“He who is without sin, let him cast the first stone.” – Jesus

    I can’t see why lying in defense of one’s right to privacy should be any less protected than the right to kill in self-defense.

  28. deedrdo says

    jeez. it’s not like he drove off the Chappaquiddick bridged, lied and tried to cover it up . i mean, no politician could overcome an incident like that.

  29. Shane says

    My biggest issue with this man is that he appears to be an utter bully in the workplace. His office has the highest turnover (compared to his peers), and there are several reports of him shouting his contempt at anyone who fails to deliver. This type of autocratic behaviour is unacceptable.

  30. massprince says

    smut and scandals are sensationalized in US showbiz and politics. the same people who are moralist are the same ones who surfs manhunt and engage in crystal meth sex and get off on glory hole sex.

  31. Mark says

    The fact that the man gets aroused by erotic pictures makes him normal and healthy.

    The fact that he seeks out partners who share his erotic interests….normal and healthy again.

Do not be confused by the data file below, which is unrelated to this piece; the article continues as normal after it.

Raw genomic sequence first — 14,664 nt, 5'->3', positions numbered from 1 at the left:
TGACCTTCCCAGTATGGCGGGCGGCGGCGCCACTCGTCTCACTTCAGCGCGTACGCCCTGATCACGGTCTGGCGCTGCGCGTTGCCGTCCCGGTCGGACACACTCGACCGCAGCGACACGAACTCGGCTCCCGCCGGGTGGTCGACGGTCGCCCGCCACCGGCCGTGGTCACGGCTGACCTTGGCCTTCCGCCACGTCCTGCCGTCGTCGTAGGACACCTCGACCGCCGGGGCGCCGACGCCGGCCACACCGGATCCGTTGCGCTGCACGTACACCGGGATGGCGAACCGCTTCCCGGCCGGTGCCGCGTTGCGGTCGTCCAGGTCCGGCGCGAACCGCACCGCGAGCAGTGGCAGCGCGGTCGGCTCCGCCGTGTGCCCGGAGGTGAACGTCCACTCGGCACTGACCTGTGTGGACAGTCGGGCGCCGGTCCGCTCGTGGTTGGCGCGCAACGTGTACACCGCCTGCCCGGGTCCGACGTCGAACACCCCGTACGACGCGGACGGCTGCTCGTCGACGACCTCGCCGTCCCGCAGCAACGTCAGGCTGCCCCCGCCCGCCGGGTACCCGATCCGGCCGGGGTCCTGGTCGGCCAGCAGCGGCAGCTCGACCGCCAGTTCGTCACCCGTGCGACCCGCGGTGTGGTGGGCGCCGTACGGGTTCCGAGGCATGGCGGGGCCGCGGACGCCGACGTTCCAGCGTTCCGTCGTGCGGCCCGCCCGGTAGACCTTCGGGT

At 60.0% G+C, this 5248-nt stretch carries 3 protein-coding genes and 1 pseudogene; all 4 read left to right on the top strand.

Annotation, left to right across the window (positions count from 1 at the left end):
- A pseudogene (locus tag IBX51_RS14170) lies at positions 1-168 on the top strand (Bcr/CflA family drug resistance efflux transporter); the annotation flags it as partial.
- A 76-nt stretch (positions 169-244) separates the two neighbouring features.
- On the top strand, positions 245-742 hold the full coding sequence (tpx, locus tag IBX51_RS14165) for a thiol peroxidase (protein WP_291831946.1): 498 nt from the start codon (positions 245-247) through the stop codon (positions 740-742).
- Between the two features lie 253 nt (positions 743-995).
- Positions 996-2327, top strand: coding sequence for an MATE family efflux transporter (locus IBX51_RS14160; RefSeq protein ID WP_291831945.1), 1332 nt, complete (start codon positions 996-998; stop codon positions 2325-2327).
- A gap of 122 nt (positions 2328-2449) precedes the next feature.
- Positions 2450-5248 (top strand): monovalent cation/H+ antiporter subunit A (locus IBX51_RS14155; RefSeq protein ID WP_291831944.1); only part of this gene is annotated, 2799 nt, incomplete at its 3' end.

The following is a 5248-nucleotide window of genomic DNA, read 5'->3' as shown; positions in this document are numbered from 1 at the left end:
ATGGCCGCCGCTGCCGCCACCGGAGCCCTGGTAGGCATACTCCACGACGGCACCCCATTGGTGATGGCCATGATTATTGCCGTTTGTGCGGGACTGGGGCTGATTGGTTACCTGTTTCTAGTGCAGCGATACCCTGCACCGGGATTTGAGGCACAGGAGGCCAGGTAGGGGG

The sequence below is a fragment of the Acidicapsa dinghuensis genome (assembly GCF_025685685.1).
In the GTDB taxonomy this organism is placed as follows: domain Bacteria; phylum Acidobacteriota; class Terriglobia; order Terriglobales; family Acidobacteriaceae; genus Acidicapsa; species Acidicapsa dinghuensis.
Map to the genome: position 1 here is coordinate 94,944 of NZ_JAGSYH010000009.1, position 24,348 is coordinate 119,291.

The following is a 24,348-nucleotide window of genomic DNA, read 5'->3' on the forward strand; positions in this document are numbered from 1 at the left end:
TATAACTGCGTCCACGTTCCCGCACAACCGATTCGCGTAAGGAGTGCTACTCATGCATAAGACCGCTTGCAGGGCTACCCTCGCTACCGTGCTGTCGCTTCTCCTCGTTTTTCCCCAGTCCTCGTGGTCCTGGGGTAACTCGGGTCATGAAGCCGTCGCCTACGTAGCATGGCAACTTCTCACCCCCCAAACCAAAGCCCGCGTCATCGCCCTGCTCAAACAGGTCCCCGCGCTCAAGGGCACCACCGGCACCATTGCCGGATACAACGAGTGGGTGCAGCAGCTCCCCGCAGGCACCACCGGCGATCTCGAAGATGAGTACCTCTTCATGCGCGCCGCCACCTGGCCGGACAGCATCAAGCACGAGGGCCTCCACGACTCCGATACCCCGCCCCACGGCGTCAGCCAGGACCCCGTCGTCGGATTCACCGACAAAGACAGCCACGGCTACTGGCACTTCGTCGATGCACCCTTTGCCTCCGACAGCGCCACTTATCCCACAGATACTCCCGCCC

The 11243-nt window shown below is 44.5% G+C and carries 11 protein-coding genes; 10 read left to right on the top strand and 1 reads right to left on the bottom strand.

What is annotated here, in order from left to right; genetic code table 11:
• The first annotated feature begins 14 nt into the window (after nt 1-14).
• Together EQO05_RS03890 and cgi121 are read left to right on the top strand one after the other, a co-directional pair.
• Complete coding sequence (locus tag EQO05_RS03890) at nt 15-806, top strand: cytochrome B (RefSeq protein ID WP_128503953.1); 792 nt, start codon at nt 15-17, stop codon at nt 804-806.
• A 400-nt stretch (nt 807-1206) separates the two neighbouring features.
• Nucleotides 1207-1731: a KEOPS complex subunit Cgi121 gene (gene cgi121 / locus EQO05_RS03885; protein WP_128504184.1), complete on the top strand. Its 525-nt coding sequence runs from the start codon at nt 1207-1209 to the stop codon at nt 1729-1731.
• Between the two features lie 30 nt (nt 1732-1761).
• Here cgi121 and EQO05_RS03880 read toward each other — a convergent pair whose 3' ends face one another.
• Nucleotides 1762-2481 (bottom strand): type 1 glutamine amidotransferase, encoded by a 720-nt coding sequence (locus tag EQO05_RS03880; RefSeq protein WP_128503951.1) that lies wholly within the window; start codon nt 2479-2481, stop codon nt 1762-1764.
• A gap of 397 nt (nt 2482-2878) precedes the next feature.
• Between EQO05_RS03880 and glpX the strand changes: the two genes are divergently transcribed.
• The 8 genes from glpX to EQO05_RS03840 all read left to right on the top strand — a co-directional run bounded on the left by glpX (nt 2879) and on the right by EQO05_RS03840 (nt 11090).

Whatever extracurricular activities Weiner has in his marriage is not my business, nor is it yours.

    The fact that he is a congressman is only problematic once the photos are public or if he is being blackmailed. So the only real problems here are that culturally we expect from our representatives an idealized version of marriage and are prone to punish if they disappoint.

    If I got an invite from a congressperson that was erotic and unwanted I would move to delete or reply with a “no thanks”.

    What’s the big deal? The women involved are not children who need to be protected from a shadowy boogey man. Some of them were interested and sent erotic responses. Where they boogey women?

    Seems to me that in this case too many Americans have got a case of the vapors because they expected to be represented by an idealized version of themselves rather than given another opportunity to celebrate the humanity in what their representatives try to get away with.


  32. says

    There’s one element I find missing in all of the coverage of this event. What does Mrs. Weiner think of his activity? Many, many married couples *know* what their partners do sexually, in propria persona or otherwise.